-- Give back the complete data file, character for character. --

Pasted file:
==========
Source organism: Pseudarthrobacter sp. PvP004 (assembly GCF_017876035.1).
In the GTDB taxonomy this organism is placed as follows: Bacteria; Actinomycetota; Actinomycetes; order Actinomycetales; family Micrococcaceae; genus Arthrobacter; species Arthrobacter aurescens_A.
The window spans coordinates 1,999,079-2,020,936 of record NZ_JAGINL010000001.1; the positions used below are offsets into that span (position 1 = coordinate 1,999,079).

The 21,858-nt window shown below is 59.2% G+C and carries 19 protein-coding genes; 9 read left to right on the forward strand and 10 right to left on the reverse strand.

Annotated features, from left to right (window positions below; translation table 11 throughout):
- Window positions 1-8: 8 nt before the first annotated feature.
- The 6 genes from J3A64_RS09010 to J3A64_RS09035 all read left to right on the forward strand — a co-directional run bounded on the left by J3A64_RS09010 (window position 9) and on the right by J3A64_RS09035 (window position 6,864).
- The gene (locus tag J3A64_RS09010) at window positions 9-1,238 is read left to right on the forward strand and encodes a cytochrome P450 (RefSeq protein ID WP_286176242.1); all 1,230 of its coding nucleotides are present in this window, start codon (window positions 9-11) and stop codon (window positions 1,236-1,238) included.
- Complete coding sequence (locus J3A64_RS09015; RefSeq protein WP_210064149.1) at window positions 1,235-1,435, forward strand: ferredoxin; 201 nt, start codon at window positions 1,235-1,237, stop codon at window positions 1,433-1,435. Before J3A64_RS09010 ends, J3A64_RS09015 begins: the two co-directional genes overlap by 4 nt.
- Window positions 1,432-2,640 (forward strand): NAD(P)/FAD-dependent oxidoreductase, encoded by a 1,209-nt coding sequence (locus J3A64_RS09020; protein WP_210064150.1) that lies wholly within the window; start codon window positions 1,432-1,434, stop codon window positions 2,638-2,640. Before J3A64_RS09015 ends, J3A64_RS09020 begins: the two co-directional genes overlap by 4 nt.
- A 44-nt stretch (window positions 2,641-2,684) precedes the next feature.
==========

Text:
Source organism: Pseudarthrobacter sp. PvP004 (assembly GCF_017876035.1).
In the GTDB taxonomy this organism is placed as follows: Bacteria; Actinomycetota; Actinomycetes; order Actinomycetales; family Micrococcaceae; genus Arthrobacter; species Arthrobacter aurescens_A.
The window spans coordinates 1,999,079-2,020,936 of record NZ_JAGINL010000001.1; the positions used below are offsets into that span (position 1 = coordinate 1,999,079).

The 21,858-nt window shown below is 59.2% G+C and carries 19 protein-coding genes; 9 read left to right on the forward strand and 10 right to left on the reverse strand.

Annotated features, from left to right (window positions below; translation table 11 throughout):
- Window positions 1-8: 8 nt before the first annotated feature.
- The 6 genes from J3A64_RS09010 to J3A64_RS09035 all read left to right on the forward strand — a co-directional run bounded on the left by J3A64_RS09010 (window position 9) and on the right by J3A64_RS09035 (window position 6,864).
- The gene (locus tag J3A64_RS09010) at window positions 9-1,238 is read left to right on the forward strand and encodes a cytochrome P450 (RefSeq protein ID WP_286176242.1); all 1,230 of its coding nucleotides are present in this window, start codon (window positions 9-11) and stop codon (window positions 1,236-1,238) included.
- Complete coding sequence (locus J3A64_RS09015; RefSeq protein WP_210064149.1) at window positions 1,235-1,435, forward strand: ferredoxin; 201 nt, start codon at window positions 1,235-1,237, stop codon at window positions 1,433-1,435. Before J3A64_RS09010 ends, J3A64_RS09015 begins: the two co-directional genes overlap by 4 nt.
- Window positions 1,432-2,640 (forward strand): NAD(P)/FAD-dependent oxidoreductase, encoded by a 1,209-nt coding sequence (locus J3A64_RS09020; protein WP_210064150.1) that lies wholly within the window; start codon window positions 1,432-1,434, stop codon window positions 2,638-2,640. Before J3A64_RS09015 ends, J3A64_RS09020 begins: the two co-directional genes overlap by 4 nt.
- A 44-nt stretch (window positions 2,641-2,684) precedes the next feature.